Updated: Dec 21, 2022
by Rudy Bankston & Vera Naputi
We’re starting this month’s cypher with a December 12, 2022 tweet:
From personal to professional, academic and school spaces notwithstanding, people are feeling this mental health crisis. If you’ve had a recent doctor visit, promoting mental health with screener questions related to concentration, irritability, fear, restlessness and sleep are now routine. Mental health is more than a radar effect, it’s a reality that 1 in 4 adults (26% of Americans) are diagnosed with either anxiety or depression, or some form of a mental illness.
This month’s timely Haiku speaks to our overall health and ability to thrive. It resonates for us in the everydayness of work and living, relationships and community and all that we’re holding internally. It speaks to how vital it is to self-impose centering our wellness. So what does centering wellness mean to you?
Every day when we wake up to capitalism we are lured into the soul-crushing forces that keep us entrenched in a culture of work work work work work. In her song, “Work,” one overtone of Rihanna’s message is work all day so you can have some fun afterwards.
In the song “Go Gina,” SZA repeats “grinding grinding grinding …” emphasizing that the character in the song would be so much happier if she were not constantly working. Of course, there’s something about deriving value from how much work you do. the quality of work you do, and the ability to do it well. But when your self-esteem and confidence are solely wrapped in the capitalist mindset of working and grinding, that default will break you.
Toni Morrison’s tenet, “You are not the work you do, you are the person you are,” tells us that you are not sub-human or a by-product of your job. It’s who you are in community and in relationships with others that can and should bring your capabilities and humanness to the center, uplifting your wellness and perhaps re-igniting your purpose.
Still, there is one thing missing that is fundamental to wellness. It’s undoubtedly a very positive action that ironically has created a mindset of guilt and shame. An action that serves as a prerequisite to an unapologetic practice.
The concept of getting good rest as a health benefit is well known. In fact, sleep deprivation is dangerous. Not resting is linked to high blood pressure, diabetes, cardiac disease, and suicide. Our Black ‘n Brown ancestors have gifted us wisdom like: elevate your legs, close your eyes, even if for only 10 minutes, spend time in the morning reading, praying, meditating, taking a pause or a nap. With such an anecdotal inheritance, why do we fight against rest in just about every institution we are in?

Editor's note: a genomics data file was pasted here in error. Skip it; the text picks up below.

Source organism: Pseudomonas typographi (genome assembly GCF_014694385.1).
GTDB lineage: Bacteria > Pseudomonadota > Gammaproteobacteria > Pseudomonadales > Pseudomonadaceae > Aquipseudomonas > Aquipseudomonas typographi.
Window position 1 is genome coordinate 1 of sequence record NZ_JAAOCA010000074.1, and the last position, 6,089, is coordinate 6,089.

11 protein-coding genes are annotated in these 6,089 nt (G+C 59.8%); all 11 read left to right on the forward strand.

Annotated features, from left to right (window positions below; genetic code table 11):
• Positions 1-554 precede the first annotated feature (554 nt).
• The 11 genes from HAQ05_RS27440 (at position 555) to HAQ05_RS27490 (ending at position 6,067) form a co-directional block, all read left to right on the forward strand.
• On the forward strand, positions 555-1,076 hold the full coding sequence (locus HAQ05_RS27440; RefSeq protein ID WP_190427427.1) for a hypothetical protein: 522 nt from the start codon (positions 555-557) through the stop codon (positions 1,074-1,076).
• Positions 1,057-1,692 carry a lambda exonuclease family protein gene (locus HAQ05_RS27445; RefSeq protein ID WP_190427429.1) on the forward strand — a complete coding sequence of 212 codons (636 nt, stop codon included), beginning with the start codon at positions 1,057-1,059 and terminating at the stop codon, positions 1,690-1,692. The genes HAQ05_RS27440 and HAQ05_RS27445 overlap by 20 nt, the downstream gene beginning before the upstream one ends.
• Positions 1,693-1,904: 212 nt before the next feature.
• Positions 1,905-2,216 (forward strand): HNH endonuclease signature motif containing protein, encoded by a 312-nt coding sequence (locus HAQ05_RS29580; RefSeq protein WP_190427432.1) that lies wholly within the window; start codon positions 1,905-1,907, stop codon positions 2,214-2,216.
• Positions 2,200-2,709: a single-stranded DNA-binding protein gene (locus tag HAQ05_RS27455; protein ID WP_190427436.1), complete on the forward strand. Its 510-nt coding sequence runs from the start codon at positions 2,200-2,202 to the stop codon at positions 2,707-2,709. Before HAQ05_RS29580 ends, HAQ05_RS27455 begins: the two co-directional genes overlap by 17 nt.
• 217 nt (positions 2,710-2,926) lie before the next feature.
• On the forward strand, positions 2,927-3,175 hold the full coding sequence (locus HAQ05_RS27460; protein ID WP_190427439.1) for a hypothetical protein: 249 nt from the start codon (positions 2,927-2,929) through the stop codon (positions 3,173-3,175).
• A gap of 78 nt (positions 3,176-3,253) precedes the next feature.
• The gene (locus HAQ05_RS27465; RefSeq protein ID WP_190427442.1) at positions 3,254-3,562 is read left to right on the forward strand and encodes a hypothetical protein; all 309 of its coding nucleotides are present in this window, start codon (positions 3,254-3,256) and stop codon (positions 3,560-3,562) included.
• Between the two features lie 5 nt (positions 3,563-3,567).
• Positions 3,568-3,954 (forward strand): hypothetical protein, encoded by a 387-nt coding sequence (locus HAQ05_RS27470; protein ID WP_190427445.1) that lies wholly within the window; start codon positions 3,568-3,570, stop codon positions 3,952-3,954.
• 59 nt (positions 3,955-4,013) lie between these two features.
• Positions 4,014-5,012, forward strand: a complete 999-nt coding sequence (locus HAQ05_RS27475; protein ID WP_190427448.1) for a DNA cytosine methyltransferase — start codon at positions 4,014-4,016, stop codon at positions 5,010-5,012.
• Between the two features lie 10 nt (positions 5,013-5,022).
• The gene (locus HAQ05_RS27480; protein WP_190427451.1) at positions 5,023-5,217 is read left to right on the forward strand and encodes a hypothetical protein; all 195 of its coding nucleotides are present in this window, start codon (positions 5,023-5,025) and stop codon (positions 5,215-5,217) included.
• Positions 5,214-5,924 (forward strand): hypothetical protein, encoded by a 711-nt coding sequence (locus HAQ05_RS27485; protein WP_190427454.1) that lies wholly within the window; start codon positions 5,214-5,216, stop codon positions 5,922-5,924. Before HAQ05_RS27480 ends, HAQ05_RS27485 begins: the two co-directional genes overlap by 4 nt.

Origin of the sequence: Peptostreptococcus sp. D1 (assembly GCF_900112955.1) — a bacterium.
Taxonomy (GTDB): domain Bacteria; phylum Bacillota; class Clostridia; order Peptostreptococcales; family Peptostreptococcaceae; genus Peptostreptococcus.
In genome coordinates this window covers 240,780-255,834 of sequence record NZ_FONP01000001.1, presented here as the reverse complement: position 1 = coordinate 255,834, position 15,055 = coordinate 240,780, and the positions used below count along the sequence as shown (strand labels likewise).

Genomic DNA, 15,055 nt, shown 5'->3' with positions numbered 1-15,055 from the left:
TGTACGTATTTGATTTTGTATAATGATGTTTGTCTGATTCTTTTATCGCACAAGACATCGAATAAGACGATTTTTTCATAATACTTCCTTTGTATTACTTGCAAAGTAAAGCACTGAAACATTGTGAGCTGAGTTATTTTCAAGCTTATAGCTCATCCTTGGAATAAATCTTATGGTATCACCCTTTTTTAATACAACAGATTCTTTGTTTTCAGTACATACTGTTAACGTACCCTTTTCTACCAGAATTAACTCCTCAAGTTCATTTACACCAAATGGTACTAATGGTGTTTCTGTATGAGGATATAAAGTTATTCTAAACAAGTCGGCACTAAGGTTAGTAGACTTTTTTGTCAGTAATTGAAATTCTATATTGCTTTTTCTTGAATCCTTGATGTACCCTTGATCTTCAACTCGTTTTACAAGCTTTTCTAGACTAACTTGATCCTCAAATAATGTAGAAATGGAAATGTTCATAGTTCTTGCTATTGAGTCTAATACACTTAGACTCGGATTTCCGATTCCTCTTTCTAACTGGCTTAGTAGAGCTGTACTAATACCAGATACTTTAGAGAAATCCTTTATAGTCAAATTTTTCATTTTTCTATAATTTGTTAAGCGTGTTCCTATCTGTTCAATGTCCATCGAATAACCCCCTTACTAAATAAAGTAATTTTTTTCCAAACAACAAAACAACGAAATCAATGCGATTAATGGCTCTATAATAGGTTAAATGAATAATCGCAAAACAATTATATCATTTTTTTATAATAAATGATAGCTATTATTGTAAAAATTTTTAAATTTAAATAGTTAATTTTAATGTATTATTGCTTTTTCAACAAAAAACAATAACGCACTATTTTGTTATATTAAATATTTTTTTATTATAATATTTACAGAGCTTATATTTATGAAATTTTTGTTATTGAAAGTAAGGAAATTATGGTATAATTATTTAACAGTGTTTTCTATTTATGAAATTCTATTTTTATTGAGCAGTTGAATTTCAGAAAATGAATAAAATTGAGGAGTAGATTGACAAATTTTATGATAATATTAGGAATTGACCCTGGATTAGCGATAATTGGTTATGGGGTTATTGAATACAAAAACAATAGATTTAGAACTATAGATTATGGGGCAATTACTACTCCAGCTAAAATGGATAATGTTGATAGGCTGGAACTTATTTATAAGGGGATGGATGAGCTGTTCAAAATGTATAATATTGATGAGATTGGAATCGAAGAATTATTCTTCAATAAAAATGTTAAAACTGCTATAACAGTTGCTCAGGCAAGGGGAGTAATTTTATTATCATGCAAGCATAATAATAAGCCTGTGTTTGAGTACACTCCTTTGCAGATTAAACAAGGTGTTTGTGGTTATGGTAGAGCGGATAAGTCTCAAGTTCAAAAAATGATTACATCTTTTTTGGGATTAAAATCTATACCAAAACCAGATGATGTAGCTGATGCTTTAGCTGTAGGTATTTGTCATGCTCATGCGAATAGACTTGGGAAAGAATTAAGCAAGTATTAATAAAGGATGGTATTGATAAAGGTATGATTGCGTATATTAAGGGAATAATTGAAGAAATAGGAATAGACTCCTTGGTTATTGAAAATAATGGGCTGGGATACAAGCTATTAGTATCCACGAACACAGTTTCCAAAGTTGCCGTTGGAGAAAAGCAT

The second haiku in the above haiku series advises us to claim the space needed, calling to mind the wisdom of Audre Lorde, “I have come to believe that caring for myself is not self-indulgent. Caring for myself is an act of survival.”
bell hooks goes a step further by asserting that self-care and community care go hand-in-hand. She believes that rest is a justice practice that we must be doing individually and collectively with intention. How will we claim the space for rest?
For us, this mirror work is a pathway to healing. It is our salvation. It’s also fucking challenging. We carry heavy memories of our elders and ancestors. Their mere survival was predicated on forced and often dehumanizing productivity. We hold space here for our people who worked literally from sun-up to sun-down, overtime, all the time, never-rest-time. We are also called to de-center time and work in order to rest, in the interest of our wellness.
In closing, we invite you to assert wellness by claiming rest in all forms: naps, sleep-ins, sleep-longs, sleep early, sleep deeply, sleep to imagine, sleep to explore, sleep for optimism, for happiness, for imagining and dreaming.
We believe it is your birthright.
Audre, L. (n.d.). Quote. https://electricliterature.com/wp-content/uploads/2017/12/silenceintoaction.pdf
Rihanna, R. (2016). Work [song]. Spotify. https://open.spotify.com/album/6LVTacUC2pAid6rkgBhpV7
SZA, S. (2021). Go Gina [Song]. SZA. https://open.spotify.com/artist/7tYKF4w9nC0nq9CsPZTHyP
The Work You Do The Person You are. (2012, June 5). Retrieved December 21, 2022, from https://www.newyorker.com/magazine/2017/06/05/toni-morrison-the-work-you-do-the-person-you-are